Move to the Big City with nothing, make friends, make art, struggle, but make it.
There’s a very romantic American story that I love, that lots of artists who are young and starting out love, too, and it goes like this: Move to the Big City with nothing, make friends, make art, struggle, but make it. That’s the kind of story told in Patti Smith’s wonderful memoir, Just Kids.
The trouble with this story is that people remember the place (New York) but they don’t remember the conditions. Here’s Patti Smith herself on NYC nowadays:
It certainly isn’t the place I knew when I was young — we had no money, the city was bankrupt, it was filled with cockroaches, a lot of rats, it was a bit gritty, and it was cheap to live here, really cheap. You could have a bookstore job and a little apartment in the East Village. There were so many of us, so many like minds. You can’t do that now.
(Emphasis mine.) She continues:
I can’t speak for new generations because they probably have their way of negotiating all of this, but I can just say it doesn’t welcome people that have very little, that just want to get a little job and have a little practice place to play with their band. I mean, all of my band left New York because they couldn’t afford to live there. We lost our practice place. I lost my art studio because all of our spaces were taken by entrepreneurs with a lot of money. But it’s still a wonderful city, a great city, it’s just, I guess, if you’re scrappy you have to find a new way to get around in it.
Smith suggests that young artists might be better off finding a new city:
New York has closed itself off to the young and the struggling. But there’s always other cities. I don’t know—Detroit, Poughkeepsie, Newark. You have to find the new place because New York City has been taken away from you. It’s still a great city, but it has closed itself off from the poor and creative burgeoning society. So my advice is: Find a new city.
No, it’s not necessarily the most glamorous option. (I’m remembering a line from a piece about living a low-overhead in the Rust Belt: “I imagine that many would rather be in debt than live in Northeast Ohio.”)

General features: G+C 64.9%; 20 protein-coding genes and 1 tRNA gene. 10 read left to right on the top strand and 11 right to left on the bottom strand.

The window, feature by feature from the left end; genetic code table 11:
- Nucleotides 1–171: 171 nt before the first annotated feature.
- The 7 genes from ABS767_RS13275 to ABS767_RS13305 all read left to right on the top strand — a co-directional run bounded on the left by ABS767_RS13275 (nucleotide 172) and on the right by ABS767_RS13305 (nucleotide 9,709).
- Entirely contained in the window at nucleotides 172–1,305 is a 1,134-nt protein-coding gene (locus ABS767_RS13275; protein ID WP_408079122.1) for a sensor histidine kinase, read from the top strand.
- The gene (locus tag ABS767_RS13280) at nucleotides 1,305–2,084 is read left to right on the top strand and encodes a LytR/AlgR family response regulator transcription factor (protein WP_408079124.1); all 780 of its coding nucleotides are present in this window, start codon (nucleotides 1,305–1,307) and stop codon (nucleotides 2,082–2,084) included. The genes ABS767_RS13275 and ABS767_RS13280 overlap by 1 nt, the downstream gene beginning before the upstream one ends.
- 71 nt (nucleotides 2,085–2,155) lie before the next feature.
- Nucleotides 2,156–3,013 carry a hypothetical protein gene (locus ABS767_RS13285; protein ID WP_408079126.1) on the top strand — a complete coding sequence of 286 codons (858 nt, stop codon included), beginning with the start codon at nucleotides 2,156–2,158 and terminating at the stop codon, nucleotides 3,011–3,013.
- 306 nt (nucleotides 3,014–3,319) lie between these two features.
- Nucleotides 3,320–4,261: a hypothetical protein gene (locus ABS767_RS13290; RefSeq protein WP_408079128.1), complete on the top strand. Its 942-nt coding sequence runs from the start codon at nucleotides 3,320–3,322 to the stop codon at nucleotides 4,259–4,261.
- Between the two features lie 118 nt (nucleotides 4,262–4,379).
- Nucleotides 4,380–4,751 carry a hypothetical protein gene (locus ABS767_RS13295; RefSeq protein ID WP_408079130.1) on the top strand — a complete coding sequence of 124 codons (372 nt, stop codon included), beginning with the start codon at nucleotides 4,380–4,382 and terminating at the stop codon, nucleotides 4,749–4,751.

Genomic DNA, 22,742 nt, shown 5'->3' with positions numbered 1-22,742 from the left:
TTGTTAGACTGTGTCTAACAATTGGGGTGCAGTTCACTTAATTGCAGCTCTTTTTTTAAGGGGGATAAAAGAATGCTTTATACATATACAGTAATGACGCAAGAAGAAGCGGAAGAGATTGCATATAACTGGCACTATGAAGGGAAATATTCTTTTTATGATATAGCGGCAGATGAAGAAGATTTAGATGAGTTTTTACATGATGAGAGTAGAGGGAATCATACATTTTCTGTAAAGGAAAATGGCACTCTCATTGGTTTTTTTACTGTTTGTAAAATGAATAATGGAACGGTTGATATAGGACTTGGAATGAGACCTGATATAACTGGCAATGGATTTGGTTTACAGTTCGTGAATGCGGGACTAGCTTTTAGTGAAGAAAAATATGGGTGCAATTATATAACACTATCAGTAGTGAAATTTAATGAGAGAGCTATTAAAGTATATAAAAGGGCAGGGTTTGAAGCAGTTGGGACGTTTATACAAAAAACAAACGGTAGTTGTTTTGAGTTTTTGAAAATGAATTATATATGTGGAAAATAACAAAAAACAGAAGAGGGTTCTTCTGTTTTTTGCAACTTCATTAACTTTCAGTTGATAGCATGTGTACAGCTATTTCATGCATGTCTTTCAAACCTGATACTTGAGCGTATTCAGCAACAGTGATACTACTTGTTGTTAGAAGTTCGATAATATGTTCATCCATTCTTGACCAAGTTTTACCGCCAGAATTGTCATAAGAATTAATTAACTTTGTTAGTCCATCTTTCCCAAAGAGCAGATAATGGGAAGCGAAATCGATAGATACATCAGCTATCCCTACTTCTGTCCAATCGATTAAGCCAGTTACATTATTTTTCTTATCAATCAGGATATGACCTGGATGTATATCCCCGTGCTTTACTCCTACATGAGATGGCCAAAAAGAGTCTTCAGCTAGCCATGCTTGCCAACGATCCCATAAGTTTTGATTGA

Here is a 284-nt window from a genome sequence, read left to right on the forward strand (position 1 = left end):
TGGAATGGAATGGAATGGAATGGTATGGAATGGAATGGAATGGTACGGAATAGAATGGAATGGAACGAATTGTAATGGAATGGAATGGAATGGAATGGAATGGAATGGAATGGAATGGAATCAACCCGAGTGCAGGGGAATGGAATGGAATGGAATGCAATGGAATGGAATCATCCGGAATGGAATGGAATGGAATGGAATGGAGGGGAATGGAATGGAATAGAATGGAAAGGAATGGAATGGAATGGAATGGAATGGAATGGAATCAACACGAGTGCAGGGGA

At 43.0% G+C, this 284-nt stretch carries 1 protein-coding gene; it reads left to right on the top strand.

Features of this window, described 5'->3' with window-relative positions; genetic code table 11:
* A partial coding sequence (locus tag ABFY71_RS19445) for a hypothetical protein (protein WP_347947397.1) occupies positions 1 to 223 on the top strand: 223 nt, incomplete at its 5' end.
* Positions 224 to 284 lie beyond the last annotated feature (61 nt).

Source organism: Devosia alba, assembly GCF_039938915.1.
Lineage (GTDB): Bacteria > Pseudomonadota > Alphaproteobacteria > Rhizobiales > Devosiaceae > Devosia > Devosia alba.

People, many of them strangers thanks to RTs, had a range of responses, some saying ridiculous shit like, “You live in Austin asshole you’re just old and broke and bitter and worried about young people taking your job” (I’m 33? I’m doing OK financially? I don’t have a real job?) to thoughtful, important replies like, “I’m trans, so I need to live somewhere progressive so I feel safe day-to-day and don’t feel like I’m going to get beat up for using the wrong restroom.”
I realize now when I said “young folks” I meant young artists and poets and other creative people who were like me about ten years ago: poor, or not wealthy, trying to figure out where to live, and wanting to do something weird and interesting that doesn’t necessarily fit into a traditional model. Not: get a job at a tech company, get big art world gallery shows, etc.
There’s lots of talk about how the internet is making it possible to live anywhere these days and do their own thing. But I think people my age and younger forget the fact that people made their own scenes even BEFORE the internet. That’s why I love books like Our Band Could Be Your Life, which show how people got together, did their own thing, and built their own networks and businesses, all with not much more than a Kinko’s, a telephone, and the US postal service.
The idea is that you live somewhere cheap, keep your overhead low, make whatever work you want to make, create your own scene. Nobody gets super-rich or super-famous, but dammit, they get to live their lives their own way, unbeholden to anybody.
That, to me, is one of the most inspiring American storylines. It’s not for everybody, and there are plenty of arguments against it, but I think it’s the one that’s the most realistically within reach for a lot of us.